Michael Chapman is one of those musicians that far too many have never actually heard. Maybe you’re one of them? If so, there’s no better time to get acquainted with Chapman’s music.
Time Past & Time Passing is a stripped-down affair, with just Chapman on acoustic guitar and singing. The recording is intimate and warm with a sparkle of reverb here and there.
An extremely versatile player, Chapman is adept at “British-style” finger picking as well as Delta blues and slide, and his voice has a weathered, oak-y quality like a well-aged single malt whisky. That quality comes across markedly on the terrific “Sometimes,“ a visceral examination of life’s ups and downs with some nifty fretwork. Chapman can also get down and dirty on the axe, such as on the tribute to fellow fingerpicker and seminal acoustic guitarist John Fahey on “Fahey’s Flag,” a gut-bucket, slide blues workout. “Ponchatoula,” by contrast, is a peaceful, lullaby-ish interlude.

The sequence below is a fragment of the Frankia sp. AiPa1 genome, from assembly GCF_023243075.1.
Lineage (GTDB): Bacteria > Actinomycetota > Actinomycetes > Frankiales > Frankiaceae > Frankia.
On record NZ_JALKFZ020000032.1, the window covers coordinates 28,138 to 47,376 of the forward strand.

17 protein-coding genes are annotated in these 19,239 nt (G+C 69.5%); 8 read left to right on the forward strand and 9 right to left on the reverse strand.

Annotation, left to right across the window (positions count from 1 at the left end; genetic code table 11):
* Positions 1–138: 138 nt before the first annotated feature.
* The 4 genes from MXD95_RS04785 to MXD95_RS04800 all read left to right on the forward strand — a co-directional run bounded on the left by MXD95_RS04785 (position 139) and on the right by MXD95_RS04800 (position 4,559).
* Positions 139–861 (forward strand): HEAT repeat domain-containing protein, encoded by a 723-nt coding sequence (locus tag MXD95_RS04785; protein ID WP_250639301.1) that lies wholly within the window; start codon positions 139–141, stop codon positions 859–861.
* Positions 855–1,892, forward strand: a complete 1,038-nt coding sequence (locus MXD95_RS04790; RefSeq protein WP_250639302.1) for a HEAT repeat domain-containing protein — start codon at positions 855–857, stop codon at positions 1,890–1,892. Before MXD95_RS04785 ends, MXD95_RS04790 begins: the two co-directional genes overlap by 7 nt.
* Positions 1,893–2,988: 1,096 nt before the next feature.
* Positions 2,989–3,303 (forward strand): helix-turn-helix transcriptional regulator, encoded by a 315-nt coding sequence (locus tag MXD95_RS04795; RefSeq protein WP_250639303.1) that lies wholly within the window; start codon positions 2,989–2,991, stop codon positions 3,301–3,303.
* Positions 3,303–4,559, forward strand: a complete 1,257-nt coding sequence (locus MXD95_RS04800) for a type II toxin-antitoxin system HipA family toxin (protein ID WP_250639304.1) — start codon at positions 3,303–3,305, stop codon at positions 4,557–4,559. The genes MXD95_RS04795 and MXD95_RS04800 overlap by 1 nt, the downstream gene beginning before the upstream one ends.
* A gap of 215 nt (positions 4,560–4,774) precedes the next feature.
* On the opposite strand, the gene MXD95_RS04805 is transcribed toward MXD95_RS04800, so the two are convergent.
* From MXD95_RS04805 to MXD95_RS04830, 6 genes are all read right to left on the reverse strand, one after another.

Chapman has the rare ability to write not just great songs but great instrumentals. Case in point is the phenomenal “Caddo Lake,” a heartbreakingly gorgeous guitar tune – one of my favorites ever (see and hear Chapman perform it live in the video below).
“Silver King/Dust Devils” is a joyous ragtime-like romp that recalls Piedmont pickers like the Reverend Gary Davis. “Vanity & Pride” is another instrumental that brings the album to a shimmering end, sounding something like Pat Metheny.
If you’ve never heard Chapman previously, this album is a great place to start. Then, you can go back to a substantial catalog, including celebrated albums such as 1970’s Fully Qualified Survivor, voted by legendary British DJ John Peel as his favorite record of the year.